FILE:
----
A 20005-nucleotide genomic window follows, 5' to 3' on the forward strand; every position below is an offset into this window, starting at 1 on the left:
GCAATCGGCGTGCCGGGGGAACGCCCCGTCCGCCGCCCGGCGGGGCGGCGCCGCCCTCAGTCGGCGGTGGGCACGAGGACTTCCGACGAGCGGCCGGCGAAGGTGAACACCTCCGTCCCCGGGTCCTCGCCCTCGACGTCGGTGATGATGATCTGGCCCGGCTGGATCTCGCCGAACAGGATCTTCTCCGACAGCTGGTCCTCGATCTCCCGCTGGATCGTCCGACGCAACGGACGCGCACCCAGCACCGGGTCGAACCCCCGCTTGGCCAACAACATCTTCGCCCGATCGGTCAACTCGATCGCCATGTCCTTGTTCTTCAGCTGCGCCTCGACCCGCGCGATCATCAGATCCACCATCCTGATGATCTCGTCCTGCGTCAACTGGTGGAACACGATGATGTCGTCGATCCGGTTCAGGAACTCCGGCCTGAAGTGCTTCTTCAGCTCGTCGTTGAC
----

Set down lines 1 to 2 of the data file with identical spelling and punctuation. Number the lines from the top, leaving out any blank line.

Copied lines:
A 20005-nucleotide genomic window follows, 5' to 3' on the forward strand; every position below is an offset into this window, starting at 1 on the left:
GCAATCGGCGTGCCGGGGGAACGCCCCGTCCGCCGCCCGGCGGGGCGGCGCCGCCCTCAGTCGGCGGTGGGCACGAGGACTTCCGACGAGCGGCCGGCGAAGGTGAACACCTCCGTCCCCGGGTCCTCGCCCTCGACGTCGGTGATGATGATCTGGCCCGGCTGGATCTCGCCGAACAGGATCTTCTCCGACAGCTGGTCCTCGATCTCCCGCTGGATCGTCCGACGCAACGGACGCGCACCCAGCACCGGGTCGAACCCCCGCTTGGCCAACAACATCTTCGCCCGATCGGTCAACTCGATCGCCATGTCCTTGTTCTTCAGCTGCGCCTCGACCCGCGCGATCATCAGATCCACCATCCTGATGATCTCGTCCTGCGTCAACTGGTGGAACACGATGATGTCGTCGATCCGGTTCAGGAACTCCGGCCTGAAGTGCTTCTTCAGCTCGTCGTTGAC